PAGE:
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Cultural Semiotics, Spenser, and the Captive Woman.

Cultural Semiotics, Spenser, and the Captive Woman. By LOUISE SCHLEINER. Cranbury, NJ: Lehigh University Press; London and Toronto: Associated University Presses. 1995. 278 pp. 32.50 [pounds sterling].

In this somewhat unusual book Louise Schleiner undertakes to apply the methods of semiotic discourse analysis developed by A. J. Greimas to The Shepheardes Calender, and then to trace the workings of an 'ideologeme', as defined by Fredric Jameson, in texts by Sidney, Lyly, Spenser, Greene, Shakespeare, the Countess of Pembroke, and others. Her Greimassian method requires the production of a table of actants in the Calender, some algebraic formulae to express the nature of the base narrative programme, several lists of frequently occurring words, three inventories of semes and sememes, and at least fifteen diagrams of semiotic squares illustrating the contradictions and contrarieties within semantic categories. Using these materials Schleiner argues that the base narrative programme of the Calender should be seen in the following terms: the pastoral maker (Colin) takes control of a respected chaste female (Rosalind/Dido/Elizabeth I), thereby regaining his poetic competence. More particularly, because Schleiner is concerned with the politico-religious context within which the Calender was written as well as with semiotic analysis, she maintains that in 'November' Colin warns Elizabeth against the French marriage project by controlling her in a lead-wrapped coffin. This Spenserian narrative programme generated an ideologeme, or productive cultural fantasy, of the Captive Woman together with the necessary contradictory and contrary terms (the independent woman, the repelled woman, and the tolerated woman). It is Schleiner's case that this unit of antagonistic class discourses became central to many later Elizabethan texts, employed by Leicestrian writers with an emphasis on the capturing and releasing woman, but by 'squirearchist' writers with an emphasis on the repelled-and-then-tolerated woman.

Schleiner sensibly states that the Greimassian method is not to be regarded as scientific. Nevertheless the physical appearance of this book, with the tables, formulae, and diagrams mentioned above, as well as the highly technical and, frankly, rebarbative vocabulary used in the text, make an unmistakable claim to some degree of quasi-scientific status. Having invested hard work in her semiotic discourse analysis she understandably declares that it can offer 'more empirical procedures' and 'more convincing results' than might otherwise be obtained. Yet difficulties spring up on every side. If we focus on frequently occurring words we inevitably blank out the less frequently occurring words found in, for example, the ecclesiastical eclogues. Hence the narrative the critic abstracts from such lists refers only to the personal development of the love-sick Colin and not at all to the topical debates between Piers, Palinode, and the rest. Moreover, the case for a base narrative concerning a Captive Woman is built solely on Schleiner's opinion that the Dido of 'November' represents the Queen, and that the Queen is 'cancelled' or 'captured' by a prophetic image of her death. But this interpretation, although a fashionable one at the moment, relies on minimal evidence, and neglects the language of lines 113-22, which suggests that the deceased was young, playful, and socially dependent on Lobbin (that is, probably Ambrosia Sidney).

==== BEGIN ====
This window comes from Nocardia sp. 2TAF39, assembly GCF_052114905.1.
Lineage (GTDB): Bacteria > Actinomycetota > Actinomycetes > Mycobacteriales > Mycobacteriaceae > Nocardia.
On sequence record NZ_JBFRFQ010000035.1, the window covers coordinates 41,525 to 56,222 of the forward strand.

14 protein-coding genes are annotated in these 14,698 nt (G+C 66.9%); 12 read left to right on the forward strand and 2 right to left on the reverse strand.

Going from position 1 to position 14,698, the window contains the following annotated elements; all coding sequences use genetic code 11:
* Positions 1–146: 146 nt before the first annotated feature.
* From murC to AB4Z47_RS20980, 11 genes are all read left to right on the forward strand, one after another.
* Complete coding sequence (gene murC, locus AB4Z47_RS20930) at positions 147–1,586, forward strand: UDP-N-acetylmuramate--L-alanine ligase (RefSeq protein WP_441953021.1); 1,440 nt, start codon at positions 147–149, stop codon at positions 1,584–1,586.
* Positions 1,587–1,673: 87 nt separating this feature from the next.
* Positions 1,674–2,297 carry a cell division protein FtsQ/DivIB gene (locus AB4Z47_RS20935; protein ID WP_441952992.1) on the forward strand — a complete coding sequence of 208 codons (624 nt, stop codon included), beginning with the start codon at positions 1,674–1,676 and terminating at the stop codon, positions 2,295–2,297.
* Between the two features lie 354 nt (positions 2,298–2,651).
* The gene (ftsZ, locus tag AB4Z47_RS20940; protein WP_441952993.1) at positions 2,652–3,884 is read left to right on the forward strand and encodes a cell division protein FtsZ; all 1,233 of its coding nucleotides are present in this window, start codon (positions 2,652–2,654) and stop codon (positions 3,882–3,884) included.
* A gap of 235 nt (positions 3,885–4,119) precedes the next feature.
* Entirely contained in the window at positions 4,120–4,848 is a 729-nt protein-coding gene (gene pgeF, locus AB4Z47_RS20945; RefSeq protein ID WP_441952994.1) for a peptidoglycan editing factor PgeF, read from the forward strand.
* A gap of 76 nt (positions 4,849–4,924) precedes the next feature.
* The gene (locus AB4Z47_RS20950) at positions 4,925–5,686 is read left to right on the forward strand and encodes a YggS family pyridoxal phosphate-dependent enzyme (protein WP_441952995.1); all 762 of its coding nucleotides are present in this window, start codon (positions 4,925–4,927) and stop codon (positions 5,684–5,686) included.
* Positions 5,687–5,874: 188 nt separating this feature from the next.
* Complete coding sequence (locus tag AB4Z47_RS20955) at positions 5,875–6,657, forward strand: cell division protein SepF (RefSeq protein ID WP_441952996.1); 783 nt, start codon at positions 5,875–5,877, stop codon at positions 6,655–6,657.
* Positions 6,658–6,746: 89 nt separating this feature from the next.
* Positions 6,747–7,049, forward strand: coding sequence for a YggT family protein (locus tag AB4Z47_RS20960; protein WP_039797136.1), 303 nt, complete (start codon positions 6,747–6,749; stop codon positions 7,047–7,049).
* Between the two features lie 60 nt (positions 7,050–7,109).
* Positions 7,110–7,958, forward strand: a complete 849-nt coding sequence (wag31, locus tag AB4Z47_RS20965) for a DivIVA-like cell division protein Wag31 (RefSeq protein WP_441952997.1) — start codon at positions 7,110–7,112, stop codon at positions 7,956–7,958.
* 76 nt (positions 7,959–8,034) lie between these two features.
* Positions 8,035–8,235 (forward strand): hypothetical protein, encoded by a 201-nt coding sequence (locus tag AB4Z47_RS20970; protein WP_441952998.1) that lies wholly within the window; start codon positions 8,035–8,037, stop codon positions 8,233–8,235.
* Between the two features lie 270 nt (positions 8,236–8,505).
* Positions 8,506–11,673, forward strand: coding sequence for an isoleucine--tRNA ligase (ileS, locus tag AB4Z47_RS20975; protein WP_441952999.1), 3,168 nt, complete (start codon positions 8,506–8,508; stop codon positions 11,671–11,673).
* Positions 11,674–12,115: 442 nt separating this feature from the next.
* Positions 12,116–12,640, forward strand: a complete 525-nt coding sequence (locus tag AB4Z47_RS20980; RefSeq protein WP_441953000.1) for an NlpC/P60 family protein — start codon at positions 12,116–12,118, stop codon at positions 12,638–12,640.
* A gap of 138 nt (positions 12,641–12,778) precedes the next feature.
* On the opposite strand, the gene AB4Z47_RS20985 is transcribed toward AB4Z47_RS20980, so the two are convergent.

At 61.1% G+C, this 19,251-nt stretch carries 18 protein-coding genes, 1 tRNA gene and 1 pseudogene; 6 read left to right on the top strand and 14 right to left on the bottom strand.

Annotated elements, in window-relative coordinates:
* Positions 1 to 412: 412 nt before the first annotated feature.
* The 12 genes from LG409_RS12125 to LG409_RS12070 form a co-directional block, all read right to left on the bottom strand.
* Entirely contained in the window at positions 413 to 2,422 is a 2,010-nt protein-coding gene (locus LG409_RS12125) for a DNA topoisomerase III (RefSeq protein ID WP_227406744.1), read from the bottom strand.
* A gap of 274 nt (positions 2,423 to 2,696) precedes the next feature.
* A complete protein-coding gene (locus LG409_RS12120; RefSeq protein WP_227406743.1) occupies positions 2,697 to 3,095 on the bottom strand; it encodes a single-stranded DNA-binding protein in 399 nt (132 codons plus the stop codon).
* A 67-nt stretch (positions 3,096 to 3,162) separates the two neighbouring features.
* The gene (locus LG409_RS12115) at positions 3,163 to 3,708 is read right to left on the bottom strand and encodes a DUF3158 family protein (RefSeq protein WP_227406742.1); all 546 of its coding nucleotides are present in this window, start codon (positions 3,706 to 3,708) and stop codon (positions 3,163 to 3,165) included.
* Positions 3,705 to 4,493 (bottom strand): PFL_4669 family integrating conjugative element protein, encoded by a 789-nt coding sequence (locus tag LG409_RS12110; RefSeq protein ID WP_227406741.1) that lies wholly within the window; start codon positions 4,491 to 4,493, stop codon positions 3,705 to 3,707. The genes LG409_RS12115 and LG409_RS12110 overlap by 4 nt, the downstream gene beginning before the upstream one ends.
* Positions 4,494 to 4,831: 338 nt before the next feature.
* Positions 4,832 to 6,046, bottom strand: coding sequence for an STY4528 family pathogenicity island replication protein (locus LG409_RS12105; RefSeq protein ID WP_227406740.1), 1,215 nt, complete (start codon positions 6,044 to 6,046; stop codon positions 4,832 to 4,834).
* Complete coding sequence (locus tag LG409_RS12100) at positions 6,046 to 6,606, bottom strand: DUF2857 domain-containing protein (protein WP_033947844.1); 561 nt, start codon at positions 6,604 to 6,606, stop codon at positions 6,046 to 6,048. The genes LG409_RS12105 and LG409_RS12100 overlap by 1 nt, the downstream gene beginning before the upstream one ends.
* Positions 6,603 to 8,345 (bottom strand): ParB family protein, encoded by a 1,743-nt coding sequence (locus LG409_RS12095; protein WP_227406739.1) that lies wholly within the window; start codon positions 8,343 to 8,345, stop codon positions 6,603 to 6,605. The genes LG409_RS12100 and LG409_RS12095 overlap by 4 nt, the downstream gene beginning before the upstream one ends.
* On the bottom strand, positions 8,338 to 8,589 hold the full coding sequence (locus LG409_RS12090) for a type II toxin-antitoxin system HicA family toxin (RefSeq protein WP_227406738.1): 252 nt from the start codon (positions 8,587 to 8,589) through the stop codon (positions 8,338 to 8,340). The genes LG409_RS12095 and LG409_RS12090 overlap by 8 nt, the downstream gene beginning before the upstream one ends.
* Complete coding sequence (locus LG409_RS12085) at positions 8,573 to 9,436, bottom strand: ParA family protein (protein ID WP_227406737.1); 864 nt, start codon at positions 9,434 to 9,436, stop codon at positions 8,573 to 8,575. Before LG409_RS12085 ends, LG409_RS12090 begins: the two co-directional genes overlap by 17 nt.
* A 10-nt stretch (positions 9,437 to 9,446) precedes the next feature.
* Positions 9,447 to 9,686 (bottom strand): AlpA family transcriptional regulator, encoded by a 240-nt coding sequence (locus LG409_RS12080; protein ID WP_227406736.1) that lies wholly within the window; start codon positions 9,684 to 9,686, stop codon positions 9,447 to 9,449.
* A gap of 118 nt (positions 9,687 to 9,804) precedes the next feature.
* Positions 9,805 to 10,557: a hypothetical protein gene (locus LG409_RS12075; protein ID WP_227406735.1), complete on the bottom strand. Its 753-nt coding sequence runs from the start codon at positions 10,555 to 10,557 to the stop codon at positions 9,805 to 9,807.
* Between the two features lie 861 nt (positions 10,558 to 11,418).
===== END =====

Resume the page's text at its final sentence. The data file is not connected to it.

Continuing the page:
During the discussion of the part played by the ideologeme in later Elizabethan texts interesting social, political, and economic issues are explored. But once again the search for systematic categories is pressed further than the evidence will bear. To show that Leicestrian writers preferred the captive/releasing woman motif while squirearchist writers favoured the repelled woman would require dozens of examples on either side, but Schleiner soon finds herself having to force her materials. In The Faerie Queene, II, 'the bright escutcheon of the liberating maiden Queen Glory meets face to face her darksome counter-exemplum', Philotime, despite the fact that Guyon's shield is not mentioned in the Philotime episode. Equally, Pyrocles in his Zelmane mode is chosen as Schleiner's chief example of the 'releasing woman' in another Leicestrian text, although the example is problematic to say the least. Followers of Greimas will enjoy this book, but others may feel that the quasi-scientific discourse analysis offered here does not necessarily produce satisfying literary insights.

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Author:Hume, Anthea
Publication:The Modern Language Review
Article Type:Book Review
Date:Jan 1, 1998
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